Casey, Doug and John Hunt. Speculator. Charlottesville, VA: HighGround Books, 2016. ISBN 978-1-63158-047-5.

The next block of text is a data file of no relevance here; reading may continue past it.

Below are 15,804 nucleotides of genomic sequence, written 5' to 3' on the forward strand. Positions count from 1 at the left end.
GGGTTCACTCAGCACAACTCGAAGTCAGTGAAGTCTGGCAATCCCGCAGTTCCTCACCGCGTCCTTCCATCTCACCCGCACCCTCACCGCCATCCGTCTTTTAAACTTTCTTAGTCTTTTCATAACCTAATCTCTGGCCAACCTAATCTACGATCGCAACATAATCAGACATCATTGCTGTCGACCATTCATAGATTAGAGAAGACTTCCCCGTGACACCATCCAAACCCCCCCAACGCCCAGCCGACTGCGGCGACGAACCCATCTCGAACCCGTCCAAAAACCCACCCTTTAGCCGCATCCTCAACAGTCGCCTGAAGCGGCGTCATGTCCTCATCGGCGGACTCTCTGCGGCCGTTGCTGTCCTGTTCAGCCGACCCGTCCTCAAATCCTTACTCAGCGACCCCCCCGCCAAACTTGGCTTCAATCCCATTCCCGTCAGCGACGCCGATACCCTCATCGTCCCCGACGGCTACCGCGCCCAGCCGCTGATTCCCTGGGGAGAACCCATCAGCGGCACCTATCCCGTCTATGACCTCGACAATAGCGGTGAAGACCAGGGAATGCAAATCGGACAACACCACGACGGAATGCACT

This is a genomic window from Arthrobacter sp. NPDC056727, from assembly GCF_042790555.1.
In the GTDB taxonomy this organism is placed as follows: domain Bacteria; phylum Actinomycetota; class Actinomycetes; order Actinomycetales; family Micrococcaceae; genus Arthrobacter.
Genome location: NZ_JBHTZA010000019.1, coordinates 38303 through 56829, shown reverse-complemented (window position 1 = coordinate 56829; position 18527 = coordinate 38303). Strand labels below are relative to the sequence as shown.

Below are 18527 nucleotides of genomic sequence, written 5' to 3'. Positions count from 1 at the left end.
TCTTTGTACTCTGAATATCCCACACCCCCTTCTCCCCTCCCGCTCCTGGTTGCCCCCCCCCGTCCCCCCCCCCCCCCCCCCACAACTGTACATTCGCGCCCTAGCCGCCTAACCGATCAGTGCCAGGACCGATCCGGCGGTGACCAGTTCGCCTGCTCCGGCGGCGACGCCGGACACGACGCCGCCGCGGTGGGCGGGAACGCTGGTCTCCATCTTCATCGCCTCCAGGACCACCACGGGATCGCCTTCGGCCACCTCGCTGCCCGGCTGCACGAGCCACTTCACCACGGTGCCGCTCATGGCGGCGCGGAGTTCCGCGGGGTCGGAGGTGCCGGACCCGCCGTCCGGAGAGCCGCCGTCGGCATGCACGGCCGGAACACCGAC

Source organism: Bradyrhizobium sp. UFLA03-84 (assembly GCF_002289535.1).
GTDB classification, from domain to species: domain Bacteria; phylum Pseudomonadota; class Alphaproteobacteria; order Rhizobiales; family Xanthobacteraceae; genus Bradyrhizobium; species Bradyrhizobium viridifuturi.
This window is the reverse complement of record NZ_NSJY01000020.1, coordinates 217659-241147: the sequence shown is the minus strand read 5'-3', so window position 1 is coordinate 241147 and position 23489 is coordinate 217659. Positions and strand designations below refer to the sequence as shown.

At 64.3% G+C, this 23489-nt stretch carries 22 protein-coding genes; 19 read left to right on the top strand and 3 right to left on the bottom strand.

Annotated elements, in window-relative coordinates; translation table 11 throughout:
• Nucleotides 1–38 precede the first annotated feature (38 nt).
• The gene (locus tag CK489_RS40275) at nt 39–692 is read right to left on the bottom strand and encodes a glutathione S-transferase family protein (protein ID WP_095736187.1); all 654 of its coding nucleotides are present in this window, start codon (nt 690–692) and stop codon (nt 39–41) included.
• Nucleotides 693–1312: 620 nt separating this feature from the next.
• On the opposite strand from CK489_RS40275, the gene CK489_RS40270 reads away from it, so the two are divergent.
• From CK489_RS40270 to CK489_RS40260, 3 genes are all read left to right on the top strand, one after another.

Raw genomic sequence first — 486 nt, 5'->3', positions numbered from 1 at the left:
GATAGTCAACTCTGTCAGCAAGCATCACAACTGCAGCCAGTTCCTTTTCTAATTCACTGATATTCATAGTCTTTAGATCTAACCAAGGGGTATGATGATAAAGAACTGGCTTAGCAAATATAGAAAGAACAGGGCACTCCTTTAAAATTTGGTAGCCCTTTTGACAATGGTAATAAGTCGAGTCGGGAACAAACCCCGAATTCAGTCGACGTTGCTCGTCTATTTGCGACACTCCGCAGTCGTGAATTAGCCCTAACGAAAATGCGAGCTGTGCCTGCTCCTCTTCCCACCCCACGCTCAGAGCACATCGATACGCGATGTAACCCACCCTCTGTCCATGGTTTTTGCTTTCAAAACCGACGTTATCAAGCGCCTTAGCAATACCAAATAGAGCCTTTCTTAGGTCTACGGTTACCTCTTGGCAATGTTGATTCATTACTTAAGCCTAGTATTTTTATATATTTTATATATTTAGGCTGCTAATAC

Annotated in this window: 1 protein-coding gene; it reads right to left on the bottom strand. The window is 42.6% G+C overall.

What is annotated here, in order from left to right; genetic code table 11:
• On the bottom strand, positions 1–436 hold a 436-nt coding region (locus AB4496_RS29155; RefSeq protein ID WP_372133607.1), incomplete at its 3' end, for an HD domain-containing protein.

Doug Casey has been a leading voice for sound money, individual liberty, and rolling back coercive and intrusive government since the 1970s. Unlike some more utopian advocates of free markets and free people, Casey has always taken a thoroughly pragmatic approach in his recommendations. If governments are bent on debasing their paper money, how can individual investors protect themselves from erosion of their hard-earned assets and, ideally, profit from the situation? If governments are intent on reducing their citizens to serfdom, how can those who see what is coming not only avoid that fate by getting assets out of the grasp of those who would confiscate them, but also protect themselves by obtaining one or more additional nationalities and being ready to pull up stakes in favour of better alternatives around the world. His 1976 book, The International Man, is a classic (although now dated) about the practical steps people can take to escape before it's too late from countries in the fast lane on the road to serfdom. I credit this book, which I read around 1978, with much of the trajectory my life has followed since. (The forbidding prices quoted for used copies of The International Man are regrettable but an indication of the wisdom therein; it has become a collector's item.)